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Old 03-24-2000, 05:37 PM
turfquip's Avatar
turfquip turfquip is offline
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Join Date: Dec 1999
Location: Florence, Kentucky
Posts: 860
<p>Hi everyone....<p>I'm getting ready to remove a slab of deteriated and sunken concrete in front of the garage doors. I will be installing pavers and was wondering what you guys think about using wood as the edging material. I like the versatility of wood from a designer's point of view.<p>Using treated lumber of course, what can I expect as long as life expectancy. Surface drainage will be more than adequate, and industry accepted site preparation methods will be used.<p>Any thoughts?<p>
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Old 03-24-2000, 06:05 PM
steveair steveair is offline
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Join Date: Feb 2000
Location: morristown, nj
Posts: 1,073
Don't do it!!<p>Stick with either the standard plastic or metal edging or use concrete and pour a edge.<br>The wood will not hold up!<p>Why:<p>A. It will shrink<br>B. It will bow<br>C. It will rot eventually, even if treated<br>D. If you plow, kiss it good bye if you hit it.<br>E. It will frost heave, and stick up<br>F. If along a walk, the weedwackers will eat the hell out of it over time.<br>G. Cars driving over it will crack it.<p>Enough reasons?<p>Well, if not, and you really want it still, which I can understand since it does give unique look, Don't expect it to last as long as the edge restrainers do. It may last 5, even 10 years, but it will definitely show weathering, and when you have to redo it because u trip over it everyday, I hope you think the look of it was worth all the work of doing the walk again.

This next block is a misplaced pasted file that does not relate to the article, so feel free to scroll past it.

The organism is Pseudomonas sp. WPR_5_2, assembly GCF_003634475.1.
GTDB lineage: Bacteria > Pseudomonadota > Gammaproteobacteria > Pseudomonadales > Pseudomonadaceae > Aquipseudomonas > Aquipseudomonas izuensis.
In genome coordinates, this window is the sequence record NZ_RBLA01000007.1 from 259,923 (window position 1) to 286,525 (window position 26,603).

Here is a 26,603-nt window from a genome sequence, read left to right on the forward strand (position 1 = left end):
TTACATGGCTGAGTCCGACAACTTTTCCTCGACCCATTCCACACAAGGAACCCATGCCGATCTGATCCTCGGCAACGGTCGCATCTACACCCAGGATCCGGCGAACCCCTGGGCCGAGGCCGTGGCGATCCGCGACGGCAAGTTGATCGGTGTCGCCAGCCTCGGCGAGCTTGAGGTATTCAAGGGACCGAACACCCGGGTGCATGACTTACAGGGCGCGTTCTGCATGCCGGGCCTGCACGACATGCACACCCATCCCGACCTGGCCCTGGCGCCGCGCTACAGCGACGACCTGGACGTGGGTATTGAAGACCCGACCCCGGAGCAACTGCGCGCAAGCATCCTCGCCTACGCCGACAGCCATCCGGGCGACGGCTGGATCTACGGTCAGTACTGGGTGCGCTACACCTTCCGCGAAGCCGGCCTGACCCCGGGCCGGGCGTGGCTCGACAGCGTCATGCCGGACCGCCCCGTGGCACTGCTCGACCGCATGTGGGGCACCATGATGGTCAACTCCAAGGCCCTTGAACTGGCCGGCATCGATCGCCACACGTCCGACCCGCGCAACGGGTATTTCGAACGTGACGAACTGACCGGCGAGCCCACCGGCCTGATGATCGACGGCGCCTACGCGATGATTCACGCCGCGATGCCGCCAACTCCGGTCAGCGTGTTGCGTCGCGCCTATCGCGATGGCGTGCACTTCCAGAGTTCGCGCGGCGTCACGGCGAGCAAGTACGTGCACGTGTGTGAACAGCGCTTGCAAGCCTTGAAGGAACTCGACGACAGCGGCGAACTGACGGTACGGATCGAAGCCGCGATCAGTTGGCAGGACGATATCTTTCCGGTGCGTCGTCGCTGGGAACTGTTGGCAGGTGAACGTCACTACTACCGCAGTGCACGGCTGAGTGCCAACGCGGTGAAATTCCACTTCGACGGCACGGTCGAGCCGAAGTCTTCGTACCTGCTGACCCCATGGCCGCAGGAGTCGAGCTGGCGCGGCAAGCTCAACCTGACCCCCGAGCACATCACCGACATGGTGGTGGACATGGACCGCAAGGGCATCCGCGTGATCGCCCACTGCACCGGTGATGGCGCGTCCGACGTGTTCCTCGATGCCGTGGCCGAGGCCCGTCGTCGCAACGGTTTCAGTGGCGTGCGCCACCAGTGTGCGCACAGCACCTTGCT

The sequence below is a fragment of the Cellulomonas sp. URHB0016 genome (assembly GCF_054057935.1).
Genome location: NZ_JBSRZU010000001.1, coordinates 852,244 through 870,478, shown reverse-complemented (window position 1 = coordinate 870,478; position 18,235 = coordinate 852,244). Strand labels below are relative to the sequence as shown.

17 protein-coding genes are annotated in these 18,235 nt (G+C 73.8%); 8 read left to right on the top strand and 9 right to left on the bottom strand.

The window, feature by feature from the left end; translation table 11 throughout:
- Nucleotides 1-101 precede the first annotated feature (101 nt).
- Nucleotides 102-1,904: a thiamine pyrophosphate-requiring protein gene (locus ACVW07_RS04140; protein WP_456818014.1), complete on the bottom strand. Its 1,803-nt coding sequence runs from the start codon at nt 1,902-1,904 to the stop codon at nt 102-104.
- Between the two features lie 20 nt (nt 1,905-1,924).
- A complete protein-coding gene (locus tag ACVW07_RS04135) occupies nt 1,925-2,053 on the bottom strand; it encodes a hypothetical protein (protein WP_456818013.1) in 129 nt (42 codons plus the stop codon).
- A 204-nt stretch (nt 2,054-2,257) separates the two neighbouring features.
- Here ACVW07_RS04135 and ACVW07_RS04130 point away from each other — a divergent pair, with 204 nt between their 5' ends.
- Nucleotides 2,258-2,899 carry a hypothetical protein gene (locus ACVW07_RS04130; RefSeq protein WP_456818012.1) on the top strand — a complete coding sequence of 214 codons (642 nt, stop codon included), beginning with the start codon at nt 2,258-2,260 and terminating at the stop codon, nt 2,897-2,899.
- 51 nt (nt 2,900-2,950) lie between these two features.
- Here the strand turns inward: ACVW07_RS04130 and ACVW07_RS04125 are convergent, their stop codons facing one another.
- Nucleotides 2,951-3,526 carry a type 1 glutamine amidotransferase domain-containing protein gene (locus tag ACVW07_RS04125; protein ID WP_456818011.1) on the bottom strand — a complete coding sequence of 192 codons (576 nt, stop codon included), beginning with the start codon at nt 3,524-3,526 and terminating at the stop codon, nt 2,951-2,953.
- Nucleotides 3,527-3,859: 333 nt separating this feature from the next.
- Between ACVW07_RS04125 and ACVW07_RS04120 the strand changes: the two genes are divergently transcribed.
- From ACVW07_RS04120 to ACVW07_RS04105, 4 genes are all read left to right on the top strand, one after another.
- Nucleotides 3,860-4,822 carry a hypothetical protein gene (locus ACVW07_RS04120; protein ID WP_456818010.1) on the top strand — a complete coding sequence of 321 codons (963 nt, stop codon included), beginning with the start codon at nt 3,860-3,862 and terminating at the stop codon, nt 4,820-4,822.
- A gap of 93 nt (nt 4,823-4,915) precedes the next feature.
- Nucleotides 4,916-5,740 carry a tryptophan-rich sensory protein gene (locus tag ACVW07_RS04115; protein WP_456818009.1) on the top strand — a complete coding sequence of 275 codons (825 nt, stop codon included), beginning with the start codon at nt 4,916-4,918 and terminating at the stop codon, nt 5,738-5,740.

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Old 03-24-2000, 07:35 PM
kermit kermit is offline
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Join Date: Jan 2000
Location: Ontario, Canada
Posts: 138
I haven't seen wood used as edging for years. It cracks and splits and warps and looks like crap very quickly. Wood is also not versatile, it won't do curves like aluminum or plastic. Another point is the expense. I found that preserved wood is expensive and hard to use. It's heavy and has to have dangerous chemicals applied to any cuts you make. Your brick supplier should be able to suggest a local alternative.
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Old 03-24-2000, 11:34 PM
Lanelle Lanelle is offline
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Join Date: Feb 2000
Location: No.VA, zone 7
Posts: 1,361
The experts definitely discourage the use of wood as an edger. Use an L-shaped edger that is designed to be used with pavers. They are superior in every way as others have mentioned. For a driveway you will want to use the strongest style of edger -- not a light-duty product--due to the lateral stress exerted on the pavers by turning vehicle wheels. Follow professional guidelines for base installation and thickness of pavers so that you don't have to go back in a couple of years to repair a failing driveway. Good luck.<p>----------<br>Lanelle<br>
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Old 03-25-2000, 09:35 PM
paul paul is offline
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Join Date: Dec 1999
Location: Chicago,Ill.
Posts: 1,625
Let me give you 2 site to go to.<br>WWW.unilock.com<br>WWW.pavetech.com<p>they have the right instalation products and instructions.<br>stay away from wood<p>----------<br>paul<p><br>
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